CASEYVILLE, Ill. – There’s been flood prevention action taken in Southern Illinois following a FOX 2 series of investigations.

It involves an abandoned railroad bridge over Little Canteen Creek in Caseyville. City Attorney Doug Stewart called it a bottleneck.

“All of that water drains into this small little canal that is right here,” he said.

The bridge clogged with debris in July 2022, leading to the flooding of an entire Caseyville neighborhood and the evacuation of a nursing home.

The railroads did not respond to FOX 2 or the Village of Caseyville at the time. Viewer Scott Nauert reached out to the president of CSX.

“I saw your story on air, and I forwarded the link to him on email, and he sent me a reply right back and says, we’re going to get right on it,” Nauert said.

“It happened to be a professional contact of mine and happened to be the president of the company, and he’s doing a lot of good things, not only here but all over the CSX system.”

Stewart added, “We do appreciate not only your involvement but their willingness to come and help us solve that in terms of long term.”

Stewart told us the railroad said it could not remove the trellis in case it needed to return to service, but it did act.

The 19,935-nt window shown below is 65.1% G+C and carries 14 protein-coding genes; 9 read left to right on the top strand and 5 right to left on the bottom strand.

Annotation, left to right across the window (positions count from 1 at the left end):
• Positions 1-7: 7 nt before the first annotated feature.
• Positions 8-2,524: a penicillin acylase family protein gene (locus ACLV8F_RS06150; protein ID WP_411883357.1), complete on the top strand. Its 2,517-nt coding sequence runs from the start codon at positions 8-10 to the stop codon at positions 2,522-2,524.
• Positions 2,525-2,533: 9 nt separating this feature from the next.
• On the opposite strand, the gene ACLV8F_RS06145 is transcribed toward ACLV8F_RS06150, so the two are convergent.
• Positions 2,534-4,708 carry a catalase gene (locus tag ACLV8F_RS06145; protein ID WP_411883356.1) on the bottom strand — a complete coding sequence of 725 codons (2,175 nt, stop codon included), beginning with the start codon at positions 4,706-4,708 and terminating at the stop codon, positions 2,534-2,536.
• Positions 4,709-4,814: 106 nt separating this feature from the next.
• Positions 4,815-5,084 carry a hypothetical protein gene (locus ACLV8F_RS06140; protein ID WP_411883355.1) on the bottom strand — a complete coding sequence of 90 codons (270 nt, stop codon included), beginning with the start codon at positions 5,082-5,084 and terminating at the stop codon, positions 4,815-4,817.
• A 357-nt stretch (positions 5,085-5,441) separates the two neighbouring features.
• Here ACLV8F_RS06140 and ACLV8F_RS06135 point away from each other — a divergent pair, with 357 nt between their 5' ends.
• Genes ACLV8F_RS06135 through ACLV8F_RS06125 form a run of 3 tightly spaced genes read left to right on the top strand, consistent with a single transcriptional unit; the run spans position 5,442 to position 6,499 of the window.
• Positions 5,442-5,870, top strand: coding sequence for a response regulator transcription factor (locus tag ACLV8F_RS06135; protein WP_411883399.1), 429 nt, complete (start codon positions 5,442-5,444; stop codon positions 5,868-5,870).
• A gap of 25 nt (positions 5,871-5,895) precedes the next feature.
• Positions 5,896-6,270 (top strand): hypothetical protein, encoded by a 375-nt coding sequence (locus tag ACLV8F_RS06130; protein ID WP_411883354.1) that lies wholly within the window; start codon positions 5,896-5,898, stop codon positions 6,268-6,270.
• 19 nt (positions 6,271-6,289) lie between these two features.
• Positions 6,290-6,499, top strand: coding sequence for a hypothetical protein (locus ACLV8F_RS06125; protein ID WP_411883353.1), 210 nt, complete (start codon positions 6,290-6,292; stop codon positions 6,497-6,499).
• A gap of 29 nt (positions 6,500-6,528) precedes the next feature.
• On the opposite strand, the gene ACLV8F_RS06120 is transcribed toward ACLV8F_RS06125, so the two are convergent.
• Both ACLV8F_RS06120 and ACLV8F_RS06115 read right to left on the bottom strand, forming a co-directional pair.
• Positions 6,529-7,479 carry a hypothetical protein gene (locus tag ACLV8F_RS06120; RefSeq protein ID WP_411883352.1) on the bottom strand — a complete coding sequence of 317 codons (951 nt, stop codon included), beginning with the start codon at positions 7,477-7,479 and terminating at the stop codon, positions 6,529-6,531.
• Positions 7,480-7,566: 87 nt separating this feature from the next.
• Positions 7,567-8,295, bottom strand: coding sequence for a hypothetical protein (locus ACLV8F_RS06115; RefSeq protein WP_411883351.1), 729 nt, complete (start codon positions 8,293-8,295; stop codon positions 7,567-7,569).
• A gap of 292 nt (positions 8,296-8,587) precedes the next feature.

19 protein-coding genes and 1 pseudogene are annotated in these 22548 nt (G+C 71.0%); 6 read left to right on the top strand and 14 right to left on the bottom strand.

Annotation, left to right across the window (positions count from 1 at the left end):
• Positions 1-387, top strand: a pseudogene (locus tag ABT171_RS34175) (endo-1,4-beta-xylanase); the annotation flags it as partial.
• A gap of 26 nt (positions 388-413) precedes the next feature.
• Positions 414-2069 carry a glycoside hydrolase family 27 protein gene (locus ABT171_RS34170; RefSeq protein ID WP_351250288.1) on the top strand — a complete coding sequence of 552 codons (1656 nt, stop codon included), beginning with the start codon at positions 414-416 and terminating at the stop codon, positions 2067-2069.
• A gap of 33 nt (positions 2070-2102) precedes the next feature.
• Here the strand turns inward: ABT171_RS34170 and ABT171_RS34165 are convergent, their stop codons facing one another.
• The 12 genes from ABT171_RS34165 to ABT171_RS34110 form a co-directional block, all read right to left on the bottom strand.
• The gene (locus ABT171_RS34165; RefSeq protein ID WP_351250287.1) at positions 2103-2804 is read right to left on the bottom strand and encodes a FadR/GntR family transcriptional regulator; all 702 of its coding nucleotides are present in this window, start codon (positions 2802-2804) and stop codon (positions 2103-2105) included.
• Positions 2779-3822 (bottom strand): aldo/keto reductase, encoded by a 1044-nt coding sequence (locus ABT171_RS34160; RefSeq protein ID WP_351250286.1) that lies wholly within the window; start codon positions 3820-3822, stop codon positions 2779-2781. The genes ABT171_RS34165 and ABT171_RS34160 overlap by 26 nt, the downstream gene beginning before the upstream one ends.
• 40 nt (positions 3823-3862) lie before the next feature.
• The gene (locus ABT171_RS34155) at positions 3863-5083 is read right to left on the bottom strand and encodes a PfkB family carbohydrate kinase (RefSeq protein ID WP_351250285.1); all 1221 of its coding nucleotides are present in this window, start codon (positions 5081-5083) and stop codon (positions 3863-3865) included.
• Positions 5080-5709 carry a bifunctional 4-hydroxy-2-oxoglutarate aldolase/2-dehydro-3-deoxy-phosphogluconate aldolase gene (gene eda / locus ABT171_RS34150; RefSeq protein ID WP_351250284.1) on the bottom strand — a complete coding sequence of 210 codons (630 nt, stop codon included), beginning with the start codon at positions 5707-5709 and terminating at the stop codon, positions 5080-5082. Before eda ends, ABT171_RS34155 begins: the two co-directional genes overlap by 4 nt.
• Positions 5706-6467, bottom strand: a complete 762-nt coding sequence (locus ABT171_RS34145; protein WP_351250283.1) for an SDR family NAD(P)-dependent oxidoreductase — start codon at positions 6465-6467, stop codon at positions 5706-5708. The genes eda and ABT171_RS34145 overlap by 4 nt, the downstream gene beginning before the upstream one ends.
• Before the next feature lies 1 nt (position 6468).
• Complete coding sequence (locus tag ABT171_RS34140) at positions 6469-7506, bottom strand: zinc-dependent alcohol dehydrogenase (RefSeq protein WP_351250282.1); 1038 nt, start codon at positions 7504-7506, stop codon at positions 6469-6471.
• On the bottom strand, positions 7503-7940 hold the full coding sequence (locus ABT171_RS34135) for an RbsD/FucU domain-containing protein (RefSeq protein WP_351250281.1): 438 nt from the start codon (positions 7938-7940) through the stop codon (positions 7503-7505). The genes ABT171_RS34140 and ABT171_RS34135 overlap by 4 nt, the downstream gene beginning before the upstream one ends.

“(CSX) cleaned out the debris underneath it, which is an ongoing maintenance problem and that will continue to be a problem, but they’ve also fortified the levy on the back side of it, right along the trestle itself, to prevent any catastrophic failures tied to that.”

Stewart said the railroad agreed to stay on top of cleaning out any debris that piled up. He added that it’s just the beginning of what’s needed.

“We have 10,000 acres that funnel down into this point and what we’re going to have to do is direct that water somewhere,” he said. “Right now, that water goes to some of the poorest communities in the area, and we have to alleviate that pressure from them, so we are going to have to steer that water away.”

Engineers were on site as we spoke, part of a watershed study to determine where else floodwaters can be directed.

The railroad bridge location is not the only problem spot. The Caseyville creek becomes Harding Ditch, a channel that former East St. Louis Mayor Robert Eastern III pointed out this past April.

“The ditch needs to be fixed and needs to be fixed right now,” Eastern said at the time.

Stewart said fixing the Caseyville trestle issue is just the first in a long line of problems along the canal.

“I appreciate you guys. You did help pull the railroad into the conversation and since we’ve had direct engagement with them, they’ve been very cooperative,” he said. “They want to help and solve the problem.”

Answers may not come for more than a year, but the solutions could bring relief for many communities.